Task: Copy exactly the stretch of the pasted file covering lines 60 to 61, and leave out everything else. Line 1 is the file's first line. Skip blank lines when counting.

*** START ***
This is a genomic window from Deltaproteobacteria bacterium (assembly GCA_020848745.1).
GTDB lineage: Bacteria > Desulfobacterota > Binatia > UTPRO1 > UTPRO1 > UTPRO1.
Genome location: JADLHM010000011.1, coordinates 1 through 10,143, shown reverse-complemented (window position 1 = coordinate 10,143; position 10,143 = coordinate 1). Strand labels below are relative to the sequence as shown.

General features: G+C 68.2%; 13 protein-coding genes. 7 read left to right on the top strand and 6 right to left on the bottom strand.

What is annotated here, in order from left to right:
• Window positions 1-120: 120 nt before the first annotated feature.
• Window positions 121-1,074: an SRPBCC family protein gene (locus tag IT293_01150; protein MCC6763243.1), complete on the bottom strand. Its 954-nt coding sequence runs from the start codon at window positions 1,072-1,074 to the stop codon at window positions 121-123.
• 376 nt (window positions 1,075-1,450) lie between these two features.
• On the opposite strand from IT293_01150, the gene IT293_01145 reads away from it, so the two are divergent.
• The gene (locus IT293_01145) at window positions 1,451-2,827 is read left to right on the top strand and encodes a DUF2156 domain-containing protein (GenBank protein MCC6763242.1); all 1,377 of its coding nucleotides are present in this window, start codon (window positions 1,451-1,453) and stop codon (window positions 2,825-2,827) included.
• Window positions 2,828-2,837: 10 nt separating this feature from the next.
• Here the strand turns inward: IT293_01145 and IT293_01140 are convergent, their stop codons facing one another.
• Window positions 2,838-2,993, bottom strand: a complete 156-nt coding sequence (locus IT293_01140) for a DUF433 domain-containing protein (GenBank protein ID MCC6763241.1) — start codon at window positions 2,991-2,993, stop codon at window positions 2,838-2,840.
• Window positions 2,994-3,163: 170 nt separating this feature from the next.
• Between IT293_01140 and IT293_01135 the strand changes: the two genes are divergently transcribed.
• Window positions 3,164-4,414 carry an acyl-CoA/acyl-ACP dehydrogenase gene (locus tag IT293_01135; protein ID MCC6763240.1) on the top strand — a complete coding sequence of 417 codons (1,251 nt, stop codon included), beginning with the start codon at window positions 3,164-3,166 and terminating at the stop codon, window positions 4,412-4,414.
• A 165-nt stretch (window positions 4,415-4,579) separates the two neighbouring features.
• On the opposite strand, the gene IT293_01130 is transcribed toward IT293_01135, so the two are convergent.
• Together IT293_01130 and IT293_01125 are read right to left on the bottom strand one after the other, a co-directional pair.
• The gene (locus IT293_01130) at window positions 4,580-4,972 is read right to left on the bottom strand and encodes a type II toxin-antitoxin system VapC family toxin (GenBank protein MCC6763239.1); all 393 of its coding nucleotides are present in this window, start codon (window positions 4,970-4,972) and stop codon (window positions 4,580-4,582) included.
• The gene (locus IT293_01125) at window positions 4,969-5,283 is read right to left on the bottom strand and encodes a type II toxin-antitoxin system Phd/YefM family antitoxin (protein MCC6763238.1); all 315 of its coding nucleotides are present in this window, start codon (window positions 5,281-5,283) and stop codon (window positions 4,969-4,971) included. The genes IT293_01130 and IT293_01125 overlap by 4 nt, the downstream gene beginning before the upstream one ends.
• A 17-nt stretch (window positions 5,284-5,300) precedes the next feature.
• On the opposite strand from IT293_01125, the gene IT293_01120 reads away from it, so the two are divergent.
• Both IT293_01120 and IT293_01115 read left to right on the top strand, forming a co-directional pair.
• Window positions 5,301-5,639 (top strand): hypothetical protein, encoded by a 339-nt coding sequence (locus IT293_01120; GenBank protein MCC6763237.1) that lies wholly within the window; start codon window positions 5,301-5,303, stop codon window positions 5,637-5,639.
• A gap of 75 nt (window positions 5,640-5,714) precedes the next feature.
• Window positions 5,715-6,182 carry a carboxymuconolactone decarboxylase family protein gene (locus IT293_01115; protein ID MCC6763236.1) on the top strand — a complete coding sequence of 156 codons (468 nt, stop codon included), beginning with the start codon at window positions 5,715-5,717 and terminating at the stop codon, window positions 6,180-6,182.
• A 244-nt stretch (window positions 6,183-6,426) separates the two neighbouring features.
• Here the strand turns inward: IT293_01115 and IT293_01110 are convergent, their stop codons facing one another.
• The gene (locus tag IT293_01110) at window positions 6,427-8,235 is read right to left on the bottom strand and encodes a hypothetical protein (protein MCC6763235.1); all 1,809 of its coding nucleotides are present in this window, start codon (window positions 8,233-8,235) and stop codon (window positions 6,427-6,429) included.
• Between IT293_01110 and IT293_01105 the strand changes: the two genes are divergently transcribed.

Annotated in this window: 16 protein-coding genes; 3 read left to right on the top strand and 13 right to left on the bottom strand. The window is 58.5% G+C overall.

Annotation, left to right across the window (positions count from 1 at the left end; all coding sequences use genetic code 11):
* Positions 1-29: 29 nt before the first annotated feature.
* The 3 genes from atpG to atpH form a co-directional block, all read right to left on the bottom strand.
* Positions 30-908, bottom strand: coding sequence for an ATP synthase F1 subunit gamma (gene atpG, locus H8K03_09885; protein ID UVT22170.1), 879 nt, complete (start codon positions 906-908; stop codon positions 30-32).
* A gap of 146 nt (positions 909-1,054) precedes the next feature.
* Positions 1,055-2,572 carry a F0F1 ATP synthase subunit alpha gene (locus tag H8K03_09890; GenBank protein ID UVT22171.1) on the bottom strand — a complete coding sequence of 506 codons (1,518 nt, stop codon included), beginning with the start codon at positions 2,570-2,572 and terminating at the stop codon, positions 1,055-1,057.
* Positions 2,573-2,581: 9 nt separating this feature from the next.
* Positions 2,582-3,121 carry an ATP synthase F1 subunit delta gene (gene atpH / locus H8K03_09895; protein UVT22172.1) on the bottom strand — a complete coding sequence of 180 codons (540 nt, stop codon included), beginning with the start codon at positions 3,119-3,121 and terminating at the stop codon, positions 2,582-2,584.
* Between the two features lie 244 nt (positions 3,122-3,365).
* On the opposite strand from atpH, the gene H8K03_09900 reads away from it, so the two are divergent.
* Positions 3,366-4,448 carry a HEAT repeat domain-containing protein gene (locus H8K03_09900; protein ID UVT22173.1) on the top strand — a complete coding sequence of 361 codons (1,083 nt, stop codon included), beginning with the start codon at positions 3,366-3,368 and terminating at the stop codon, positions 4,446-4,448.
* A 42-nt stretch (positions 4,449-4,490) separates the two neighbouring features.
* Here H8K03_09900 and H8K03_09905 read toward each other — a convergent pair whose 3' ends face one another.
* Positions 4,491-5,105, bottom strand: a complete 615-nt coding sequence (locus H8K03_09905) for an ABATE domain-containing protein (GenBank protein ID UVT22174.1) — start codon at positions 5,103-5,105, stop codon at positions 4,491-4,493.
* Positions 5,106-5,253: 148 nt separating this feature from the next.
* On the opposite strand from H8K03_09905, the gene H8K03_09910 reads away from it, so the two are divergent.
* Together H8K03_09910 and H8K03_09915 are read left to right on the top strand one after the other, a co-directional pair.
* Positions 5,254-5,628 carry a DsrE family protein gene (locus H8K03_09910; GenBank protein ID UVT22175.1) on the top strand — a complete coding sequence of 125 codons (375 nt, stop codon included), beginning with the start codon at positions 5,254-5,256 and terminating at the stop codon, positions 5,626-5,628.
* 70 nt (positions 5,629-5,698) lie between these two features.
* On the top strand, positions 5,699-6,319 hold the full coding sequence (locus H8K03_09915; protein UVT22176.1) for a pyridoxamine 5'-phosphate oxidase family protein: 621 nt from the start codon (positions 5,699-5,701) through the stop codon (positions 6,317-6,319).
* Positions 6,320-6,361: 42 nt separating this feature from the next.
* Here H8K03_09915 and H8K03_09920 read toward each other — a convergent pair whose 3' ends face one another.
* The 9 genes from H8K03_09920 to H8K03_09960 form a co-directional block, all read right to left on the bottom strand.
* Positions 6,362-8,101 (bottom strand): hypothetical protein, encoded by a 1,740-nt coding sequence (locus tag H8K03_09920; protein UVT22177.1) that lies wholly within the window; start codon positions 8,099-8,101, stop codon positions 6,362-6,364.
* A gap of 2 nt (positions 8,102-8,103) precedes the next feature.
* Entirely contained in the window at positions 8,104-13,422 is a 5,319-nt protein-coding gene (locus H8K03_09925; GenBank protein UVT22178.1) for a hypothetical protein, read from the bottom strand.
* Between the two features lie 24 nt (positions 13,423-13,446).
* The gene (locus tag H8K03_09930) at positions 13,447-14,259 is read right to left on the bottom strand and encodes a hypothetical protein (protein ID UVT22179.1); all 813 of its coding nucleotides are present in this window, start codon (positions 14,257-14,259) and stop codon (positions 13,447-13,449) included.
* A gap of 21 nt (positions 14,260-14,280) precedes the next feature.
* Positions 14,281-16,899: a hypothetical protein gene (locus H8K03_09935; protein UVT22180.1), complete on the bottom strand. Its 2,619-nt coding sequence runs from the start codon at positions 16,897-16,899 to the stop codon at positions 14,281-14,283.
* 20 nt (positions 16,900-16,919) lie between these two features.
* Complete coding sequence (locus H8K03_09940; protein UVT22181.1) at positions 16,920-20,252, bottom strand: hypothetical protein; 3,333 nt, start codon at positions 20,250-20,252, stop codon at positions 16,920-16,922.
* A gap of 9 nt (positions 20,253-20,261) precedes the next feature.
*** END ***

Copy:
* The gene (locus tag H8K03_09930) at positions 13,447-14,259 is read right to left on the bottom strand and encodes a hypothetical protein (protein ID UVT22179.1); all 813 of its coding nucleotides are present in this window, start codon (positions 14,257-14,259) and stop codon (positions 13,447-13,449) included.
* A gap of 21 nt (positions 14,260-14,280) precedes the next feature.